Exploring Puerto Rico’s Report Card

Empowering Families and Communities
Exploring Puerto Rico’s Report Card

I work in finance. Reviewing state report cards is not part of my job description – but as a fluent Spanish speaker, I gladly agreed to participate in the Data Quality Campaign’s (DQC) 2019 Show Me the Data project as our research team reviewed Puerto Rico’s report card for the first time.

As someone who works at DQC but doesn’t take part in our public-facing work, it quickly became clear to me that I was viewing Puerto Rico’s report cards much as any parent would. I didn’t know what to expect or what the report card would even look like. This is the experience of many parents, based on findings from DQC’s public opinion research. In 2018 research conducted in partnership with The Harris Poll, we found that almost 60 percent of parents have looked at school and/or district report cards in the past 12 months. But of those that did not, 40 percent weren’t aware that the resources existed and 32 percent didn’t know where to find them.

Coming into this review, I thought that the report card would provide high-level data about Puerto Rico’s education system as whole. I was looking for information on how many of Puerto Rico’s students overall were proficient at math, or how many were graduating. So I was pleasantly surprised by the amount of information shared on the report card. It included up-to-date information and broke down the data by most federally required subgroups, like gender and race/ethnicity. But like 41 other states, Puerto Rico doesn’t share information for all required subgroups.

The report card also included information on teachers – who they are, what their qualifications are, and their level of experience – which puts Puerto Rico alongside a majority of states that are sharing similar data with the public.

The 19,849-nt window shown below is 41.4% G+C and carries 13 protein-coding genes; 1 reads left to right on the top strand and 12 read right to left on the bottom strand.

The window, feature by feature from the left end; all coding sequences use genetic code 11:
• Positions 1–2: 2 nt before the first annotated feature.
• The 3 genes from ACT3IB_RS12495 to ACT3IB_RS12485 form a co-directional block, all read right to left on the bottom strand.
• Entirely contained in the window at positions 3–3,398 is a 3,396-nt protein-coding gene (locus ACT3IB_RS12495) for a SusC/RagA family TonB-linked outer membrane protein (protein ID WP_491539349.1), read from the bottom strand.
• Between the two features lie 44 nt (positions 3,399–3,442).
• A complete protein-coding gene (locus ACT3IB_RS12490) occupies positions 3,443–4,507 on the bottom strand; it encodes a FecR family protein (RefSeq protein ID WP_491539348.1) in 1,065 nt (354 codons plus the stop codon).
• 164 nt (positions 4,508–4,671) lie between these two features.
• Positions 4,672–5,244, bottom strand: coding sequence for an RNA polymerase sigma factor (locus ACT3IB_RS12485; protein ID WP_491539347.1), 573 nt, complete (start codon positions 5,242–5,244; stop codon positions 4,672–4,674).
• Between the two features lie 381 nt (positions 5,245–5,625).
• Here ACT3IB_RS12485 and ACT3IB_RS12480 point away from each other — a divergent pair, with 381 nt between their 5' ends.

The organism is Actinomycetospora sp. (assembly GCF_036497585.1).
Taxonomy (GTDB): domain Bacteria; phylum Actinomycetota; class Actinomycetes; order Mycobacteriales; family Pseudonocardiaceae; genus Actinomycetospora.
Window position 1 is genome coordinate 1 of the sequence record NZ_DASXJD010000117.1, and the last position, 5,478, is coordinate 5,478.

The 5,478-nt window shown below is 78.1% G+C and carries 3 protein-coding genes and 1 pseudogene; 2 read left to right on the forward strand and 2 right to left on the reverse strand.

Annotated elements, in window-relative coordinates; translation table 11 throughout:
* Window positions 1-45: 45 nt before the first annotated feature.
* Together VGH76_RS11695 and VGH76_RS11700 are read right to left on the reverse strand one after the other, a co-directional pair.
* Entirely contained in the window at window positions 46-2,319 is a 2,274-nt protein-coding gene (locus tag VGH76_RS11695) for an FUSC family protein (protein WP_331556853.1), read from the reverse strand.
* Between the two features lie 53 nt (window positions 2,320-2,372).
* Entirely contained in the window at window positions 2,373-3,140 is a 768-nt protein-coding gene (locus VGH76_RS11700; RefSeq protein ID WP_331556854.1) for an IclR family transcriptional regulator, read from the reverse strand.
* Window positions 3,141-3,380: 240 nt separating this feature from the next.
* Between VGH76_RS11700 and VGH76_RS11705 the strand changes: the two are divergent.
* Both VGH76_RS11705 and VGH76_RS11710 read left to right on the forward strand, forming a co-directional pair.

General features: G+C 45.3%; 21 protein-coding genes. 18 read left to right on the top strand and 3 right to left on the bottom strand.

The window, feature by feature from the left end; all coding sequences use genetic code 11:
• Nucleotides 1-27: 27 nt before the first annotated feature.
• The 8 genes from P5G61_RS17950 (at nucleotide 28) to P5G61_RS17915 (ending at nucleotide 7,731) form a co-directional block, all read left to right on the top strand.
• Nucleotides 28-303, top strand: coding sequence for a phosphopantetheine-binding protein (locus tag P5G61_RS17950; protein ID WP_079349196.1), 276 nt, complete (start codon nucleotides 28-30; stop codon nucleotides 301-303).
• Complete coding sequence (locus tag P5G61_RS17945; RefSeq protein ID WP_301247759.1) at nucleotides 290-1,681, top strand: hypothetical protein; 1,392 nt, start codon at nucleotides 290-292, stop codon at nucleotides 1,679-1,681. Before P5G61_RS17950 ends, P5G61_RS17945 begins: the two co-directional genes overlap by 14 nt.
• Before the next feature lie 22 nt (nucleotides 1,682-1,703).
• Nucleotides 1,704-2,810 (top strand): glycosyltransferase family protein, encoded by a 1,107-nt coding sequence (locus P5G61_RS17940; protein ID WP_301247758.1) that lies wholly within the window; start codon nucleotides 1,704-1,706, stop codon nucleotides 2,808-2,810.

Despite these bright spot findings, I know all states (and Puerto Rico) have work to do to improve their report cards. From DQC’s landscape review of state report cards from across the country, we’ve learned the following are key areas state leaders need to address to ensure the public can easily access and use these resources. Report cards must:

  • Be easy to find through an internet search – because if we couldn’t find it, many parents may not find it either.
  • Include translations so that families of all backgrounds can use the information provided.
  • Be easy to navigate so that parents know where to look for the information they’re most interested in.
  • Include data on all federally required subgroups so that all communities can understand the education their students are receiving.

As a first-time reader, I was excited to see that states are required to share this information with the public and that Puerto Rico is making a real effort to do so. As a regular civilian, I never would have known that this existed – and am excited to dive into the Show Me the Data report compiled by my colleagues to learn more about what other states are doing. I encourage you to take a look at what DQC found across all state report cards – as well as Puerto Rico’s resource.

This blog is also available as a story on Medium.

Lea este blog en Español.